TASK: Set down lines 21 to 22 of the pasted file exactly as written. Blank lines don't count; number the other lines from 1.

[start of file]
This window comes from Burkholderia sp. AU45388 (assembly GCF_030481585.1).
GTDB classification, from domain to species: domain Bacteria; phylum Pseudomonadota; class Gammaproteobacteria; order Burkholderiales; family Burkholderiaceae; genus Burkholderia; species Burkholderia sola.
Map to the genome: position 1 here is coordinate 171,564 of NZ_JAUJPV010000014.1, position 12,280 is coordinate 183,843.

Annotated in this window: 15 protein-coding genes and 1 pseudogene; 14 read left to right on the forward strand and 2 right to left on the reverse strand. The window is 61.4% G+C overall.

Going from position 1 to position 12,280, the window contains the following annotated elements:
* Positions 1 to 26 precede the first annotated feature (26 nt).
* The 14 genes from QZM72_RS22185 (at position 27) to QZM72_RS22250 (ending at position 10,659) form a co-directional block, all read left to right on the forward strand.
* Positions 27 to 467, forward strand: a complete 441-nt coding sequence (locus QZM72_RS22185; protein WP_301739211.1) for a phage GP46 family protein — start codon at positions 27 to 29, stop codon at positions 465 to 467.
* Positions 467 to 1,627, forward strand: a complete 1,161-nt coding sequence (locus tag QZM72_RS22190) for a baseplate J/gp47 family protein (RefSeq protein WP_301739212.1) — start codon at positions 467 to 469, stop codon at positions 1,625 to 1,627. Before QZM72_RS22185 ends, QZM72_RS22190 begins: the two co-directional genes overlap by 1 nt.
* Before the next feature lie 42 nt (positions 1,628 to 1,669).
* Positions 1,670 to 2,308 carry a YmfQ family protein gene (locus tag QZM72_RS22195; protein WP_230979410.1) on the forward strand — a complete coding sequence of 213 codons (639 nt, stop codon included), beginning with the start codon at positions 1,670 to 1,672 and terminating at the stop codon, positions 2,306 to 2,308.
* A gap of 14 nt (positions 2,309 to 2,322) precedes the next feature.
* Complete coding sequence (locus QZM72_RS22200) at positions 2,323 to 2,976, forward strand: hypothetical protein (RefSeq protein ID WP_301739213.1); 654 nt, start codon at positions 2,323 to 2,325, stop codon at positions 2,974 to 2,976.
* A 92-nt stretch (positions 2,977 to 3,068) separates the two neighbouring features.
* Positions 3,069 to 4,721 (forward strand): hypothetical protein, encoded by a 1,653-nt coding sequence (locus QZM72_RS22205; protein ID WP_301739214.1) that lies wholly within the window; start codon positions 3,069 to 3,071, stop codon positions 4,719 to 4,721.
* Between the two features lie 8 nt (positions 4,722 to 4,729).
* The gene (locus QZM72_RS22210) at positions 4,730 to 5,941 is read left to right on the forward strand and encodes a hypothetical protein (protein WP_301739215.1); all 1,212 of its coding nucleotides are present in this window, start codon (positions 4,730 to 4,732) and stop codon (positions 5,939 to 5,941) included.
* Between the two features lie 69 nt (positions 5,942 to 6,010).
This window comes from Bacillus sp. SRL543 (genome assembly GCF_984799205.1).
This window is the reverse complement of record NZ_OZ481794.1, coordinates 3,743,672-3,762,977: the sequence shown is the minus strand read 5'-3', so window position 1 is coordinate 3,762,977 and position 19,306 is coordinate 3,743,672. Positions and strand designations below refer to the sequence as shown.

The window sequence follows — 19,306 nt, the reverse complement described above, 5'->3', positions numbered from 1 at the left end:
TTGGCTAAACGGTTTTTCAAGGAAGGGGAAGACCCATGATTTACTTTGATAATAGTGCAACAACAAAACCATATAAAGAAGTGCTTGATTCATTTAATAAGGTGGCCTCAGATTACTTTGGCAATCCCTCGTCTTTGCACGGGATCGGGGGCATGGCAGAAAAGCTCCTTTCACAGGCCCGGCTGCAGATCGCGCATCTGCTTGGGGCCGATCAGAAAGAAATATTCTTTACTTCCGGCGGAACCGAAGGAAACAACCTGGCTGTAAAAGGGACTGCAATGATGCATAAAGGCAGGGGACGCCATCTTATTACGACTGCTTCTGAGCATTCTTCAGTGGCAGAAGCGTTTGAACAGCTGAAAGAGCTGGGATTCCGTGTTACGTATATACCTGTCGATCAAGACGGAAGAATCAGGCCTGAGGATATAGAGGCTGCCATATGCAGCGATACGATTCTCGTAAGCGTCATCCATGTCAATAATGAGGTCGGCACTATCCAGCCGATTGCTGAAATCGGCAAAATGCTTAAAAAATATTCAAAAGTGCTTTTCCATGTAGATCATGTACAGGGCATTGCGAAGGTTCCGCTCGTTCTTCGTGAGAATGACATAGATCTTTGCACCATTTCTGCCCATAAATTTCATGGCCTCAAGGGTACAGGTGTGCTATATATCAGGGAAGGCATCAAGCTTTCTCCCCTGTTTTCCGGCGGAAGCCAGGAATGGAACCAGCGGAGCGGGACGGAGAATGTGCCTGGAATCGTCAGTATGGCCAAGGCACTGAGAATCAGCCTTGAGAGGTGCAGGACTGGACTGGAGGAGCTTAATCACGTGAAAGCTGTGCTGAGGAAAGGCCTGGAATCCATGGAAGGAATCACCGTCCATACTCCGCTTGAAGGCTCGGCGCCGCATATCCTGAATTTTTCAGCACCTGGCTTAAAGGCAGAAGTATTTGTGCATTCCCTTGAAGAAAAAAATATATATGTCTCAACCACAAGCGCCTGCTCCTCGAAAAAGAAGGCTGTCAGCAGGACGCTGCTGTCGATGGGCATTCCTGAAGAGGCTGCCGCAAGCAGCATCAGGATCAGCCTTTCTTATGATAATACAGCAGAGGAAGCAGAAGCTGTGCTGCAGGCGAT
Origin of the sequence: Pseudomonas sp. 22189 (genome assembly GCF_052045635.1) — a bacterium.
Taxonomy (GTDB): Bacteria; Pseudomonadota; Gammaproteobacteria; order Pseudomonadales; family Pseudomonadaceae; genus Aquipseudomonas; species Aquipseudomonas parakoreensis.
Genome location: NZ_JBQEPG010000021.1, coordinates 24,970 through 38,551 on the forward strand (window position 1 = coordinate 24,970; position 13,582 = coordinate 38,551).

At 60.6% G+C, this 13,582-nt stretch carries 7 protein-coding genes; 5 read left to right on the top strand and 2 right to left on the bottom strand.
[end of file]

The window sequence follows — 19,306 nt, the reverse complement described above, 5'->3', positions numbered from 1 at the left end:
TTGGCTAAACGGTTTTTCAAGGAAGGGGAAGACCCATGATTTACTTTGATAATAGTGCAACAACAAAACCATATAAAGAAGTGCTTGATTCATTTAATAAGGTGGCCTCAGATTACTTTGGCAATCCCTCGTCTTTGCACGGGATCGGGGGCATGGCAGAAAAGCTCCTTTCACAGGCCCGGCTGCAGATCGCGCATCTGCTTGGGGCCGATCAGAAAGAAATATTCTTTACTTCCGGCGGAACCGAAGGAAACAACCTGGCTGTAAAAGGGACTGCAATGATGCATAAAGGCAGGGGACGCCATCTTATTACGACTGCTTCTGAGCATTCTTCAGTGGCAGAAGCGTTTGAACAGCTGAAAGAGCTGGGATTCCGTGTTACGTATATACCTGTCGATCAAGACGGAAGAATCAGGCCTGAGGATATAGAGGCTGCCATATGCAGCGATACGATTCTCGTAAGCGTCATCCATGTCAATAATGAGGTCGGCACTATCCAGCCGATTGCTGAAATCGGCAAAATGCTTAAAAAATATTCAAAAGTGCTTTTCCATGTAGATCATGTACAGGGCATTGCGAAGGTTCCGCTCGTTCTTCGTGAGAATGACATAGATCTTTGCACCATTTCTGCCCATAAATTTCATGGCCTCAAGGGTACAGGTGTGCTATATATCAGGGAAGGCATCAAGCTTTCTCCCCTGTTTTCCGGCGGAAGCCAGGAATGGAACCAGCGGAGCGGGACGGAGAATGTGCCTGGAATCGTCAGTATGGCCAAGGCACTGAGAATCAGCCTTGAGAGGTGCAGGACTGGACTGGAGGAGCTTAATCACGTGAAAGCTGTGCTGAGGAAAGGCCTGGAATCCATGGAAGGAATCACCGTCCATACTCCGCTTGAAGGCTCGGCGCCGCATATCCTGAATTTTTCAGCACCTGGCTTAAAGGCAGAAGTATTTGTGCATTCCCTTGAAGAAAAAAATATATATGTCTCAACCACAAGCGCCTGCTCCTCGAAAAAGAAGGCTGTCAGCAGGACGCTGCTGTCGATGGGCATTCCTGAAGAGGCTGCCGCAAGCAGCATCAGGATCAGCCTTTCTTATGATAATACAGCAGAGGAAGCAGAAGCTGTGCTGCAGGCGAT